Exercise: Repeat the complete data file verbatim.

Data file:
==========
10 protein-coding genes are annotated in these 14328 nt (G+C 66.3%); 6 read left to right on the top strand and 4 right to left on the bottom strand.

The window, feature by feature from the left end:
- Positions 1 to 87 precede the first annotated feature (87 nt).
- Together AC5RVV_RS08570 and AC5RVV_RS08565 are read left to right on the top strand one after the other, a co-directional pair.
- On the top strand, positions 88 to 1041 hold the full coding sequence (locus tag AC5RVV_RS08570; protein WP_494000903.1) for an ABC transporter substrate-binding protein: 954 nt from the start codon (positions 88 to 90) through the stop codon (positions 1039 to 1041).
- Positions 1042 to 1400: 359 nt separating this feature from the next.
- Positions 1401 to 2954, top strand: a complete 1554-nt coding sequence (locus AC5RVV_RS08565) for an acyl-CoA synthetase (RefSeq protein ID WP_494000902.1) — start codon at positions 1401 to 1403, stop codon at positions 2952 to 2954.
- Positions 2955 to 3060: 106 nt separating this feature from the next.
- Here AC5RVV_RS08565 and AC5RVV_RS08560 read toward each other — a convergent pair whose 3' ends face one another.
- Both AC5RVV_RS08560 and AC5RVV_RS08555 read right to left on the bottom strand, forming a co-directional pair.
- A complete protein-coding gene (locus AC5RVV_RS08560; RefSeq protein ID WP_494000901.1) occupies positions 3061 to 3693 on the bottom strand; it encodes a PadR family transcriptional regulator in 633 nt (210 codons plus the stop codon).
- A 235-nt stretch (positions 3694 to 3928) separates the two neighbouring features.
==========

10 protein-coding genes are annotated in these 14328 nt (G+C 66.3%); 6 read left to right on the top strand and 4 right to left on the bottom strand.

The window, feature by feature from the left end:
- Positions 1 to 87 precede the first annotated feature (87 nt).
- Together AC5RVV_RS08570 and AC5RVV_RS08565 are read left to right on the top strand one after the other, a co-directional pair.
- On the top strand, positions 88 to 1041 hold the full coding sequence (locus tag AC5RVV_RS08570; protein WP_494000903.1) for an ABC transporter substrate-binding protein: 954 nt from the start codon (positions 88 to 90) through the stop codon (positions 1039 to 1041).
- Positions 1042 to 1400: 359 nt separating this feature from the next.
- Positions 1401 to 2954, top strand: a complete 1554-nt coding sequence (locus AC5RVV_RS08565) for an acyl-CoA synthetase (RefSeq protein ID WP_494000902.1) — start codon at positions 1401 to 1403, stop codon at positions 2952 to 2954.
- Positions 2955 to 3060: 106 nt separating this feature from the next.
- Here AC5RVV_RS08565 and AC5RVV_RS08560 read toward each other — a convergent pair whose 3' ends face one another.
- Both AC5RVV_RS08560 and AC5RVV_RS08555 read right to left on the bottom strand, forming a co-directional pair.
- A complete protein-coding gene (locus AC5RVV_RS08560; RefSeq protein ID WP_494000901.1) occupies positions 3061 to 3693 on the bottom strand; it encodes a PadR family transcriptional regulator in 633 nt (210 codons plus the stop codon).
- A 235-nt stretch (positions 3694 to 3928) separates the two neighbouring features.